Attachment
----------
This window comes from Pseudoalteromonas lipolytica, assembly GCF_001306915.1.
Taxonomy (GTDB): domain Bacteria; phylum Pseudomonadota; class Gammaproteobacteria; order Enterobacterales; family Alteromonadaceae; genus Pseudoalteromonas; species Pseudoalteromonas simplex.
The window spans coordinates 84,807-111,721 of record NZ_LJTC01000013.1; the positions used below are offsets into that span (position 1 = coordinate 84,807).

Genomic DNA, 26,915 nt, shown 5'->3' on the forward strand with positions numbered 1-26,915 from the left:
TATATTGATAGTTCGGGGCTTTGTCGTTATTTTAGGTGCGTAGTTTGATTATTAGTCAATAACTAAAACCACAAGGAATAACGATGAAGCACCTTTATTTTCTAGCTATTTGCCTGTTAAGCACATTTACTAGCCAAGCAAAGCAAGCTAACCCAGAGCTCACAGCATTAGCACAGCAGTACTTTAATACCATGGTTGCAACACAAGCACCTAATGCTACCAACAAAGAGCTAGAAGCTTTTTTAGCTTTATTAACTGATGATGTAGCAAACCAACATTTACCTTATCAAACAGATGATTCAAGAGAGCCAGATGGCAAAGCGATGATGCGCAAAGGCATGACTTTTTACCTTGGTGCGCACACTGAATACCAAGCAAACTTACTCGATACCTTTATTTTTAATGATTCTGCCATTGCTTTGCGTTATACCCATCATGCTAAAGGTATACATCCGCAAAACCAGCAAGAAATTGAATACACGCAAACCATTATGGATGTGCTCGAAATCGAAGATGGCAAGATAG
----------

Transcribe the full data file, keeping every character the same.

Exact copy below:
This window comes from Pseudoalteromonas lipolytica, assembly GCF_001306915.1.
Taxonomy (GTDB): domain Bacteria; phylum Pseudomonadota; class Gammaproteobacteria; order Enterobacterales; family Alteromonadaceae; genus Pseudoalteromonas; species Pseudoalteromonas simplex.
The window spans coordinates 84,807-111,721 of record NZ_LJTC01000013.1; the positions used below are offsets into that span (position 1 = coordinate 84,807).

Genomic DNA, 26,915 nt, shown 5'->3' on the forward strand with positions numbered 1-26,915 from the left:
TATATTGATAGTTCGGGGCTTTGTCGTTATTTTAGGTGCGTAGTTTGATTATTAGTCAATAACTAAAACCACAAGGAATAACGATGAAGCACCTTTATTTTCTAGCTATTTGCCTGTTAAGCACATTTACTAGCCAAGCAAAGCAAGCTAACCCAGAGCTCACAGCATTAGCACAGCAGTACTTTAATACCATGGTTGCAACACAAGCACCTAATGCTACCAACAAAGAGCTAGAAGCTTTTTTAGCTTTATTAACTGATGATGTAGCAAACCAACATTTACCTTATCAAACAGATGATTCAAGAGAGCCAGATGGCAAAGCGATGATGCGCAAAGGCATGACTTTTTACCTTGGTGCGCACACTGAATACCAAGCAAACTTACTCGATACCTTTATTTTTAATGATTCTGCCATTGCTTTGCGTTATACCCATCATGCTAAAGGTATACATCCGCAAAACCAGCAAGAAATTGAATACACGCAAACCATTATGGATGTGCTCGAAATCGAAGATGGCAAGATAG